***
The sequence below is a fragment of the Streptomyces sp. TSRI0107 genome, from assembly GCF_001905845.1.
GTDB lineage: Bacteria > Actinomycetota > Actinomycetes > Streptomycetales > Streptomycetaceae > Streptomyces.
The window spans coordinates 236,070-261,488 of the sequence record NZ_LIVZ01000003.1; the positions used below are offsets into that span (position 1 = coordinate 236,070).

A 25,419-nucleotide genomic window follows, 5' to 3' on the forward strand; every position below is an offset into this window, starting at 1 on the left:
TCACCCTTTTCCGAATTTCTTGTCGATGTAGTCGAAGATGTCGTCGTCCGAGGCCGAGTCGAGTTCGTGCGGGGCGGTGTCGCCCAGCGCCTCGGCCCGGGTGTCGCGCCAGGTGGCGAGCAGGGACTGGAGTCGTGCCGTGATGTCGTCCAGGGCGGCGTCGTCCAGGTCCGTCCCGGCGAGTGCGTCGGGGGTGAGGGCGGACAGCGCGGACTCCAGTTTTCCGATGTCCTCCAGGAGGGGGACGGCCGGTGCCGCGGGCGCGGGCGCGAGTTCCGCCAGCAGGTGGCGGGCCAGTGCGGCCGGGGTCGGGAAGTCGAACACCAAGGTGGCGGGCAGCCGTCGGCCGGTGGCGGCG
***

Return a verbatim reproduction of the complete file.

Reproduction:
The sequence below is a fragment of the Streptomyces sp. TSRI0107 genome, from assembly GCF_001905845.1.
GTDB lineage: Bacteria > Actinomycetota > Actinomycetes > Streptomycetales > Streptomycetaceae > Streptomyces.
The window spans coordinates 236,070-261,488 of the sequence record NZ_LIVZ01000003.1; the positions used below are offsets into that span (position 1 = coordinate 236,070).

A 25,419-nucleotide genomic window follows, 5' to 3' on the forward strand; every position below is an offset into this window, starting at 1 on the left:
TCACCCTTTTCCGAATTTCTTGTCGATGTAGTCGAAGATGTCGTCGTCCGAGGCCGAGTCGAGTTCGTGCGGGGCGGTGTCGCCCAGCGCCTCGGCCCGGGTGTCGCGCCAGGTGGCGAGCAGGGACTGGAGTCGTGCCGTGATGTCGTCCAGGGCGGCGTCGTCCAGGTCCGTCCCGGCGAGTGCGTCGGGGGTGAGGGCGGACAGCGCGGACTCCAGTTTTCCGATGTCCTCCAGGAGGGGGACGGCCGGTGCCGCGGGCGCGGGCGCGAGTTCCGCCAGCAGGTGGCGGGCCAGTGCGGCCGGGGTCGGGAAGTCGAACACCAAGGTGGCGGGCAGCCGTCGGCCGGTGGCGGCG